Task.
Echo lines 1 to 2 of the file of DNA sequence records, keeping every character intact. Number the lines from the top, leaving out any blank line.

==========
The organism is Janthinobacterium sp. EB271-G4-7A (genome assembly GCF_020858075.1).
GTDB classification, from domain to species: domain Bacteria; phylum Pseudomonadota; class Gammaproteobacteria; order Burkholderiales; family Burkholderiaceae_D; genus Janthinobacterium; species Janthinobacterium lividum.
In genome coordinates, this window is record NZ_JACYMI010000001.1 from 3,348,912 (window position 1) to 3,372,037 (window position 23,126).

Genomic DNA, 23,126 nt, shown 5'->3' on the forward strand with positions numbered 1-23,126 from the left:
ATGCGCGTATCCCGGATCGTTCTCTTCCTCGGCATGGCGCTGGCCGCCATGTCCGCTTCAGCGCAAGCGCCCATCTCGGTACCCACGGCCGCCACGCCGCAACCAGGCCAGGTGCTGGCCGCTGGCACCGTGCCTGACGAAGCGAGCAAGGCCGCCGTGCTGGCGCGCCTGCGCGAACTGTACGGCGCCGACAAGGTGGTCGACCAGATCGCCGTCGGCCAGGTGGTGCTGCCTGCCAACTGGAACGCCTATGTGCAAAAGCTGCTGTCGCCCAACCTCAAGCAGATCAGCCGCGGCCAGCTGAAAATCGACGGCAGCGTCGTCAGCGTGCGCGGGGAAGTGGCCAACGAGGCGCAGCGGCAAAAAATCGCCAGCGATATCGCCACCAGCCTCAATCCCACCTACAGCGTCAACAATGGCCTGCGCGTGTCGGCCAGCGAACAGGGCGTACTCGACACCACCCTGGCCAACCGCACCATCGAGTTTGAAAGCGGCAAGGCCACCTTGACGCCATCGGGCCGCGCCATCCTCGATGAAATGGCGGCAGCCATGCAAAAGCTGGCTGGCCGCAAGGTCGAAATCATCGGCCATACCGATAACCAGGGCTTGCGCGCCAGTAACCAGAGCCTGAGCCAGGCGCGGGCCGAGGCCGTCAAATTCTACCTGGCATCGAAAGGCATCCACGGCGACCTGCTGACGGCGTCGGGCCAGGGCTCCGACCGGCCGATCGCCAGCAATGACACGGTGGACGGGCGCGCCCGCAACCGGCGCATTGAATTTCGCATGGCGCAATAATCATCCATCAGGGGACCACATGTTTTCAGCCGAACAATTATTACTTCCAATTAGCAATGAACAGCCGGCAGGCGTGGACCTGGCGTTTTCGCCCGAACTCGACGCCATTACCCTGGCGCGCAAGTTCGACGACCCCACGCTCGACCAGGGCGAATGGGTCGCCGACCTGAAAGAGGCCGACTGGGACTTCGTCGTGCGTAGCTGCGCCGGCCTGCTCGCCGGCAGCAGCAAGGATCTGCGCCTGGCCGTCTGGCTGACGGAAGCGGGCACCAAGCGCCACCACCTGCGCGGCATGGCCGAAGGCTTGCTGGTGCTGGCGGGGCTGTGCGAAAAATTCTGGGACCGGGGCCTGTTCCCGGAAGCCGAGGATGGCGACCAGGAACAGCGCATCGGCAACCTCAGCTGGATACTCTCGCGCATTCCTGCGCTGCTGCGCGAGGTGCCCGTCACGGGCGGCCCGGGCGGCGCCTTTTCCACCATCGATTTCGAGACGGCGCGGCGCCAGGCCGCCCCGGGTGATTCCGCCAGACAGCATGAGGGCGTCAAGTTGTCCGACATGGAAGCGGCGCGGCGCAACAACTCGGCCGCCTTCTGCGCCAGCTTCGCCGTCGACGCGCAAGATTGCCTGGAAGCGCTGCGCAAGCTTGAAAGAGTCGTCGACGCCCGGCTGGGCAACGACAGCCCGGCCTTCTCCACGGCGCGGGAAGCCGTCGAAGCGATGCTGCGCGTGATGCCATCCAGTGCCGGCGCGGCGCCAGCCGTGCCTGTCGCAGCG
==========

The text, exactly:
The organism is Janthinobacterium sp. EB271-G4-7A (genome assembly GCF_020858075.1).
GTDB classification, from domain to species: domain Bacteria; phylum Pseudomonadota; class Gammaproteobacteria; order Burkholderiales; family Burkholderiaceae_D; genus Janthinobacterium; species Janthinobacterium lividum.